For an upcoming project I need a signal generator that produces a sine wave and a cosine wave*. The easiest way would be to buy a signal generator. I also could buy one of those amazing integrated circuits that Analog Devices makes and build a generator with that, but where is the fun in those options?
So I build one.
* (A cosine is just a sine wave shifted 90 degrees in phase.)
EDIT! I changed the schematic, take a look at new_schematic in step “The Hardware”
1 x STM32F407VGT development board (Ebay)
2 x LMH6645 Opamps or equivalent (Mouser, TME)
1 x LMH6643 (Dual) Opamps (Mouse, TME)
1 x Rotary Encoder + Switch (Ebay)
1 x 4 MHz crystal oscillator (Mouser, TME)
4 x NPN transistors, BC547 or equivalent (Mouser, TME)
1 x LM7805, LM7905 and LP2950-3.3 (Mouser, TME)
1 x Transformer 240V / 7.5V (or what is needed in your country)
1 x Small signal relays e.g. OMRON G6S-2 4.5V (Ebay)
1 x LCD ST7735 (Ebay)
1 x perf-board 100mm x 150mm (don’t remember where it came from)
handful or resistors and capacitors (see schematic)
PC with Linux, Windows or Apple
STM32IDE, STM32CubeMX, Notepad++ and what else you want
STLink-V2 or Segger J-Link
The STM32F407 datasheet
RM0090, the reference manual of the STM32F407
AN4013 cross reference timer overview
AN4031 using DMA in STM32F2.4.7
AN4566 extending DAC performance
much coffee and a lot of time
Step 1: Direct Digital Synthesis
The usual way to generate a waveform with a micro controller is to use an algorithm called Direct Digital Synthesis (DDS) and that is what is used here. I’ll try to explain how it works.
Don’t let the name scare you off, once you see how it works it is simple.
(picture stolen from Wikipedia)
Step 2: DDS Explained
You can skip this Step if you are not interested in how DDS works, or if you already know.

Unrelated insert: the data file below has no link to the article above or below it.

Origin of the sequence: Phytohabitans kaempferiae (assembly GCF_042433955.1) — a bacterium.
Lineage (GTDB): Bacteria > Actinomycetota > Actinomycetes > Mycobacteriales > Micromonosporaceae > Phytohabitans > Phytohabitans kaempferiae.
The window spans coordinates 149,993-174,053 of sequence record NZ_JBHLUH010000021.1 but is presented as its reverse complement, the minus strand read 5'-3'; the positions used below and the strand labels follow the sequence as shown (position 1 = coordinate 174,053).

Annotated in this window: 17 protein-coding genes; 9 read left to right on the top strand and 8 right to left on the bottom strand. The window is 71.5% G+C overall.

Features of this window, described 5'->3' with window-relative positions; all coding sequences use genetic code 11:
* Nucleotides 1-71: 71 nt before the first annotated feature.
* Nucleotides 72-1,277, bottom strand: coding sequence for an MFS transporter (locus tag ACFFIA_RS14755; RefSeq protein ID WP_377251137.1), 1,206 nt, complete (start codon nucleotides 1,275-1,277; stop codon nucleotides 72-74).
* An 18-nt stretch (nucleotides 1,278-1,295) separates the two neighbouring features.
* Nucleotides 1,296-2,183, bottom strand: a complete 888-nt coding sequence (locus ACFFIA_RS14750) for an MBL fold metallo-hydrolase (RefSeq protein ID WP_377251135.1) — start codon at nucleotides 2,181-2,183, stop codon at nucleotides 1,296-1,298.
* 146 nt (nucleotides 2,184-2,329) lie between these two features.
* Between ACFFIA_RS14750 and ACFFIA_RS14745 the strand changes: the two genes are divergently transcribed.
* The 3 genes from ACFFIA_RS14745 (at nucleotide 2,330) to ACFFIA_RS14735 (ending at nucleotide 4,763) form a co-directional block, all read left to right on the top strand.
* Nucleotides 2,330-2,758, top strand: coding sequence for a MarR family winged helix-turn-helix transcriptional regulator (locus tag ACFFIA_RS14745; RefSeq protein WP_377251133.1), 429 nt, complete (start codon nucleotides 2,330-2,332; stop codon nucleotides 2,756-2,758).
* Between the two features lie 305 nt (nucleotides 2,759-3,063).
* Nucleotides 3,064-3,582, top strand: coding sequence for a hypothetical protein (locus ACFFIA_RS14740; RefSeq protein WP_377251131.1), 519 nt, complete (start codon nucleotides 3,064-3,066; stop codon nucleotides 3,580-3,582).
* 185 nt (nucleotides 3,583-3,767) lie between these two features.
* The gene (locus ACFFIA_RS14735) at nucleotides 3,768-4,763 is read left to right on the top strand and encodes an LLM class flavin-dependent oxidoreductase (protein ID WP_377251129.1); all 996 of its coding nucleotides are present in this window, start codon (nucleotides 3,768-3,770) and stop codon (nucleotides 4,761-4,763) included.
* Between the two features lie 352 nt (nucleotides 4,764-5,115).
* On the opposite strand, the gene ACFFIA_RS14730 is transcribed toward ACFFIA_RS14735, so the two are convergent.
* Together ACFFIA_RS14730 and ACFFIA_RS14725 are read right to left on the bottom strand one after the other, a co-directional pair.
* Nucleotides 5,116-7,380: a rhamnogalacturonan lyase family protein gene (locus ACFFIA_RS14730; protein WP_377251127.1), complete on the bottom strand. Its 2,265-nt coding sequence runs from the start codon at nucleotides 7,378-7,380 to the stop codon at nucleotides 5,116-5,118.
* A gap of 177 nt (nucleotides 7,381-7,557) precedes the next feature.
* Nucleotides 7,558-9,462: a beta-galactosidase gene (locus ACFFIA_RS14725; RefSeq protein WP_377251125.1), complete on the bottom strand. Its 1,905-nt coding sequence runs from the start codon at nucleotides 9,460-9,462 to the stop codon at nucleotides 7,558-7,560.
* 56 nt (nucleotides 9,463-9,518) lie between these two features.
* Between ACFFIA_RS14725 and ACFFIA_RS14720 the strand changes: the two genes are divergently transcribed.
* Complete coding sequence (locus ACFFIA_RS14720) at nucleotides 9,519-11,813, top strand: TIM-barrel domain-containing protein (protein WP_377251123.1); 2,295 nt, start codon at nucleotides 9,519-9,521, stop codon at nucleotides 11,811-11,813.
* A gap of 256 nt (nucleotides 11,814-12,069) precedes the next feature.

The basis is a table with the values of a sine wave, (see the picture). To produce the signal you need to take those values and feed them in the DAC. Shown in the table are 32 values (in the program for the micro controller we’ll use more)
We need a counter to select te wanted value from the table, a so called phase counter, let us use one counting from 0 to 65,535 (16 bits). This counter is coupled to the values in the table but after dividing the number by 2048. So to go from one value in the table to the next the counter needs to be increment by 2048.
(All numbers we use are integers, that means that there are no fractions, so 12/5=2 but also 2047/2048=0 2048/2048=1 2049/2048=1 and so on.)
Next we use a timer to increment this phase-counter let’s take a timer that does this 1,000,000 times per second (1 MHz). At each tick of this timer we increment the phase_counter with a certain step size e.g. 1 or 13 or 3465. Let’s keep it at 1. So after 1,000,000 / 65,536 ticks we have completed 1 full sine wave and we can do that 15 times in a second. That’s a sine wave with a frequency of 15 Hz. A rather low frequency.
Also remember that we divided the phase-counter by 2048 to select a value from the table, this means that each value was sent 2048 times to the DAC before we jumped to the next value. Let’s see what happens if we increase the step size from 1 to 16.
We now need just 65,536 / 16 = 4096 ticks to make a full sine wave, that is done in 1,000,000 / 4096 = 244 times a second, 244 Hz. Each value from the table now is send just 128 times to that DAC before the next one is selected.